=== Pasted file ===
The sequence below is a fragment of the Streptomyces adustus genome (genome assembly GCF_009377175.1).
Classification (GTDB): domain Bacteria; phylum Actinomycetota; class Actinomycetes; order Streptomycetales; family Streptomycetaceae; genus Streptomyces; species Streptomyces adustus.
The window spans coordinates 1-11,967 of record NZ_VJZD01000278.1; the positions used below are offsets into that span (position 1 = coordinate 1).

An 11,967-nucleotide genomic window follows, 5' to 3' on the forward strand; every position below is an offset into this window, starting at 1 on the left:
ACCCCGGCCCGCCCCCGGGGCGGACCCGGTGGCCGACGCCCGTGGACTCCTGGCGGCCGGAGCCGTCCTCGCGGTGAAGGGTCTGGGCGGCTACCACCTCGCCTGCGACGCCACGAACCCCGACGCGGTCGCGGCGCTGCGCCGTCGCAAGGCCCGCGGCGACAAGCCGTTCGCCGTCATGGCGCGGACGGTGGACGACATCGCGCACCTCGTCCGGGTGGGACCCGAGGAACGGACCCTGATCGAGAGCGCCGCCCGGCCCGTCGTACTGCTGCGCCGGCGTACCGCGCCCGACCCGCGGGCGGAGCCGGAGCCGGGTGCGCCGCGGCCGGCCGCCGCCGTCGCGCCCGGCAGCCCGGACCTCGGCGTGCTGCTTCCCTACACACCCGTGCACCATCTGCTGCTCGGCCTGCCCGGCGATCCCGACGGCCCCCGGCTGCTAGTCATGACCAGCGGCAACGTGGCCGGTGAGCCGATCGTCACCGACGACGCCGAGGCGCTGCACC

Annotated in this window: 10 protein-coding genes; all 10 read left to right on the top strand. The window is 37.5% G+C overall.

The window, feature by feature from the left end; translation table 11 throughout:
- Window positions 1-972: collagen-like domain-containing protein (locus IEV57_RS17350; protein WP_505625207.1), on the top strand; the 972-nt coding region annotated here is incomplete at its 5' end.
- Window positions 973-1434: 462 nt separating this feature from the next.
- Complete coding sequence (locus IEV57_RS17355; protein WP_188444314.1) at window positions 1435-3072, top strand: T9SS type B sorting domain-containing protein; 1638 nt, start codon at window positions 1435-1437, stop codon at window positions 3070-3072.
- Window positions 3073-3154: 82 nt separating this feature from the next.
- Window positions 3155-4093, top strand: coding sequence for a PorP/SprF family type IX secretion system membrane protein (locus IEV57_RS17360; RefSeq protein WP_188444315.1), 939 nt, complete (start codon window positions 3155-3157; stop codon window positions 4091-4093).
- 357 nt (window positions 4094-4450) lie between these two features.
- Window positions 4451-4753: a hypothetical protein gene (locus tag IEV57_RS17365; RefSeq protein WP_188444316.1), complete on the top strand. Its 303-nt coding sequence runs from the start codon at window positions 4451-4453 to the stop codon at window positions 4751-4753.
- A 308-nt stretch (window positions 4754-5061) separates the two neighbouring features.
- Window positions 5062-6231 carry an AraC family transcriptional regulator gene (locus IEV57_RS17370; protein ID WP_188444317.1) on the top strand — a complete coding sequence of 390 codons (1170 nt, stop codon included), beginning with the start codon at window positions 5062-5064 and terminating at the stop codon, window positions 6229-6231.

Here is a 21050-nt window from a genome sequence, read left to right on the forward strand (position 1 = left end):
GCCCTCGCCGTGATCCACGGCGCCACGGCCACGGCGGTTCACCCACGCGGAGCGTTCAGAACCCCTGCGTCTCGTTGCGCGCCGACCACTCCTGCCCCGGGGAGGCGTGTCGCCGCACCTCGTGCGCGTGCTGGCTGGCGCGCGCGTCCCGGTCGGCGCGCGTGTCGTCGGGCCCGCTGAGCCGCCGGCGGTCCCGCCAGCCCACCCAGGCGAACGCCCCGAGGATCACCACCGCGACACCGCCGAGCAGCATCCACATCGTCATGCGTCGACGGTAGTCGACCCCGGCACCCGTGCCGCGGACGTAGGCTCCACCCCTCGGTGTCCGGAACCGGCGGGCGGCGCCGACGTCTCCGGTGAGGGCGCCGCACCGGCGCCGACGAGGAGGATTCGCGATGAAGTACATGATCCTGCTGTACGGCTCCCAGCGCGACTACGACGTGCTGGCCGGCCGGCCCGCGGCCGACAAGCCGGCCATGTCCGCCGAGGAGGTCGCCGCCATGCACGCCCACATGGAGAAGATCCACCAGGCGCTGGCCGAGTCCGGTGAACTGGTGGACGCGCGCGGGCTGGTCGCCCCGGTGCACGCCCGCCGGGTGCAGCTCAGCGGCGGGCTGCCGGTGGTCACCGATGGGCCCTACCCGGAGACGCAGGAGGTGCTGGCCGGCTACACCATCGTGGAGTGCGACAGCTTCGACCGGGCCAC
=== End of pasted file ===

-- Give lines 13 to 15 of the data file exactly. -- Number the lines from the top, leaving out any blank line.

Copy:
- 357 nt (window positions 4094-4450) lie between these two features.
- Window positions 4451-4753: a hypothetical protein gene (locus tag IEV57_RS17365; RefSeq protein WP_188444316.1), complete on the top strand. Its 303-nt coding sequence runs from the start codon at window positions 4451-4453 to the stop codon at window positions 4751-4753.
- A 308-nt stretch (window positions 4754-5061) separates the two neighbouring features.